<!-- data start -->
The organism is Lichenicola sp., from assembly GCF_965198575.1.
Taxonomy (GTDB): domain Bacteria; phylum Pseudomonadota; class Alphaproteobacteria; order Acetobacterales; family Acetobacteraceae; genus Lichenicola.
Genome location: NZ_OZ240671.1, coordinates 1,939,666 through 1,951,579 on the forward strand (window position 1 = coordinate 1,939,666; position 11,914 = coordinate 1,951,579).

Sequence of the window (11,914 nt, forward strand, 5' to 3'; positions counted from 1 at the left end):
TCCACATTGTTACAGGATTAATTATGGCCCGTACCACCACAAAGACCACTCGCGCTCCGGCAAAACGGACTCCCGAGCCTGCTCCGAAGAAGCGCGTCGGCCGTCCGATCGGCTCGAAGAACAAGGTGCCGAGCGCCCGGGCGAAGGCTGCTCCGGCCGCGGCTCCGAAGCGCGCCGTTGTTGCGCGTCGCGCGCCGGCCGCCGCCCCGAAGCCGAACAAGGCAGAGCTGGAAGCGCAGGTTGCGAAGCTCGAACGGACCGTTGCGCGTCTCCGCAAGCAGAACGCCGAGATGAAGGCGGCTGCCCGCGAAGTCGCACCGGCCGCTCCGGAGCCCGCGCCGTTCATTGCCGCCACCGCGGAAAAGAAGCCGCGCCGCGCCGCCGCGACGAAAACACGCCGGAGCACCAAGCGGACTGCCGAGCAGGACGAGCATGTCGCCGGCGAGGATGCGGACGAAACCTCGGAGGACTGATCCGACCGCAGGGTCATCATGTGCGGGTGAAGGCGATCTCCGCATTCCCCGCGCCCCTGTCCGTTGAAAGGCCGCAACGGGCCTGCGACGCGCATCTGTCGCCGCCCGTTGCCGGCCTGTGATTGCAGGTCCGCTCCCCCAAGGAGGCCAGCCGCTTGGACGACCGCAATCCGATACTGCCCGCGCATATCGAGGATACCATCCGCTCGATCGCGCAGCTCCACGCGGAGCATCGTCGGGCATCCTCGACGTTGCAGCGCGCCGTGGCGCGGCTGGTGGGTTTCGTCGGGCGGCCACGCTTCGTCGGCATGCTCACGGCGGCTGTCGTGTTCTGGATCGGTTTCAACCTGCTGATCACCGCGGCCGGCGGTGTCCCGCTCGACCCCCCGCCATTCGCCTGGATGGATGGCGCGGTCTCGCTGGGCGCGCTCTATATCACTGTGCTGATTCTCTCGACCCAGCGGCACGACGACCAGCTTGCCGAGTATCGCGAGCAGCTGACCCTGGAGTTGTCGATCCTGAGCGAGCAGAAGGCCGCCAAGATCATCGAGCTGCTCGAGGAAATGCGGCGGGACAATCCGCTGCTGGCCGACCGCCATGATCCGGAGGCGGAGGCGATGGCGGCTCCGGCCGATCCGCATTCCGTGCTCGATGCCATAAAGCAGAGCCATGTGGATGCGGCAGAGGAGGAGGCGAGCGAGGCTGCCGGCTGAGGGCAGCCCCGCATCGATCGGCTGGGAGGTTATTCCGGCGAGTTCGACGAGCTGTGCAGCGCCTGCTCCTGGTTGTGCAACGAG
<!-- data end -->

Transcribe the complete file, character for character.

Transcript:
The organism is Lichenicola sp., from assembly GCF_965198575.1.
Taxonomy (GTDB): domain Bacteria; phylum Pseudomonadota; class Alphaproteobacteria; order Acetobacterales; family Acetobacteraceae; genus Lichenicola.
Genome location: NZ_OZ240671.1, coordinates 1,939,666 through 1,951,579 on the forward strand (window position 1 = coordinate 1,939,666; position 11,914 = coordinate 1,951,579).

Sequence of the window (11,914 nt, forward strand, 5' to 3'; positions counted from 1 at the left end):
TCCACATTGTTACAGGATTAATTATGGCCCGTACCACCACAAAGACCACTCGCGCTCCGGCAAAACGGACTCCCGAGCCTGCTCCGAAGAAGCGCGTCGGCCGTCCGATCGGCTCGAAGAACAAGGTGCCGAGCGCCCGGGCGAAGGCTGCTCCGGCCGCGGCTCCGAAGCGCGCCGTTGTTGCGCGTCGCGCGCCGGCCGCCGCCCCGAAGCCGAACAAGGCAGAGCTGGAAGCGCAGGTTGCGAAGCTCGAACGGACCGTTGCGCGTCTCCGCAAGCAGAACGCCGAGATGAAGGCGGCTGCCCGCGAAGTCGCACCGGCCGCTCCGGAGCCCGCGCCGTTCATTGCCGCCACCGCGGAAAAGAAGCCGCGCCGCGCCGCCGCGACGAAAACACGCCGGAGCACCAAGCGGACTGCCGAGCAGGACGAGCATGTCGCCGGCGAGGATGCGGACGAAACCTCGGAGGACTGATCCGACCGCAGGGTCATCATGTGCGGGTGAAGGCGATCTCCGCATTCCCCGCGCCCCTGTCCGTTGAAAGGCCGCAACGGGCCTGCGACGCGCATCTGTCGCCGCCCGTTGCCGGCCTGTGATTGCAGGTCCGCTCCCCCAAGGAGGCCAGCCGCTTGGACGACCGCAATCCGATACTGCCCGCGCATATCGAGGATACCATCCGCTCGATCGCGCAGCTCCACGCGGAGCATCGTCGGGCATCCTCGACGTTGCAGCGCGCCGTGGCGCGGCTGGTGGGTTTCGTCGGGCGGCCACGCTTCGTCGGCATGCTCACGGCGGCTGTCGTGTTCTGGATCGGTTTCAACCTGCTGATCACCGCGGCCGGCGGTGTCCCGCTCGACCCCCCGCCATTCGCCTGGATGGATGGCGCGGTCTCGCTGGGCGCGCTCTATATCACTGTGCTGATTCTCTCGACCCAGCGGCACGACGACCAGCTTGCCGAGTATCGCGAGCAGCTGACCCTGGAGTTGTCGATCCTGAGCGAGCAGAAGGCCGCCAAGATCATCGAGCTGCTCGAGGAAATGCGGCGGGACAATCCGCTGCTGGCCGACCGCCATGATCCGGAGGCGGAGGCGATGGCGGCTCCGGCCGATCCGCATTCCGTGCTCGATGCCATAAAGCAGAGCCATGTGGATGCGGCAGAGGAGGAGGCGAGCGAGGCTGCCGGCTGAGGGCAGCCCCGCATCGATCGGCTGGGAGGTTATTCCGGCGAGTTCGACGAGCTGTGCAGCGCCTGCTCCTGGTTGTGCAACGAG